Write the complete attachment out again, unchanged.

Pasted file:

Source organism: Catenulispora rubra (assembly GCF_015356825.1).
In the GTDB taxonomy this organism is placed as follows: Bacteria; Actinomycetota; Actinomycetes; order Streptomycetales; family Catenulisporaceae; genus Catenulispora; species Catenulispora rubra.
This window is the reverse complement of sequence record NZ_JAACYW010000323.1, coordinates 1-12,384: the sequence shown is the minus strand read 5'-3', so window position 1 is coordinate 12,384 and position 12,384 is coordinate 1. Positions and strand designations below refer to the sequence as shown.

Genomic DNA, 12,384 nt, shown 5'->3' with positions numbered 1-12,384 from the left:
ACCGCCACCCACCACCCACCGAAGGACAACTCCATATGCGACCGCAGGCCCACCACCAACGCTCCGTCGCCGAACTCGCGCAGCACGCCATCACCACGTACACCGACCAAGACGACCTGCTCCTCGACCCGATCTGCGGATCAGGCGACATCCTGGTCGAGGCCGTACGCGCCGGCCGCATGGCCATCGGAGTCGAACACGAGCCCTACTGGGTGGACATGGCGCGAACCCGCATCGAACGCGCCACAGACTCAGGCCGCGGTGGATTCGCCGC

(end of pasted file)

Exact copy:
Source organism: Catenulispora rubra (assembly GCF_015356825.1).
In the GTDB taxonomy this organism is placed as follows: Bacteria; Actinomycetota; Actinomycetes; order Streptomycetales; family Catenulisporaceae; genus Catenulispora; species Catenulispora rubra.
This window is the reverse complement of sequence record NZ_JAACYW010000323.1, coordinates 1-12,384: the sequence shown is the minus strand read 5'-3', so window position 1 is coordinate 12,384 and position 12,384 is coordinate 1. Positions and strand designations below refer to the sequence as shown.

Genomic DNA, 12,384 nt, shown 5'->3' with positions numbered 1-12,384 from the left:
ACCGCCACCCACCACCCACCGAAGGACAACTCCATATGCGACCGCAGGCCCACCACCAACGCTCCGTCGCCGAACTCGCGCAGCACGCCATCACCACGTACACCGACCAAGACGACCTGCTCCTCGACCCGATCTGCGGATCAGGCGACATCCTGGTCGAGGCCGTACGCGCCGGCCGCATGGCCATCGGAGTCGAACACGAGCCCTACTGGGTGGACATGGCGCGAACCCGCATCGAACGCGCCACAGACTCAGGCCGCGGTGGATTCGCCGC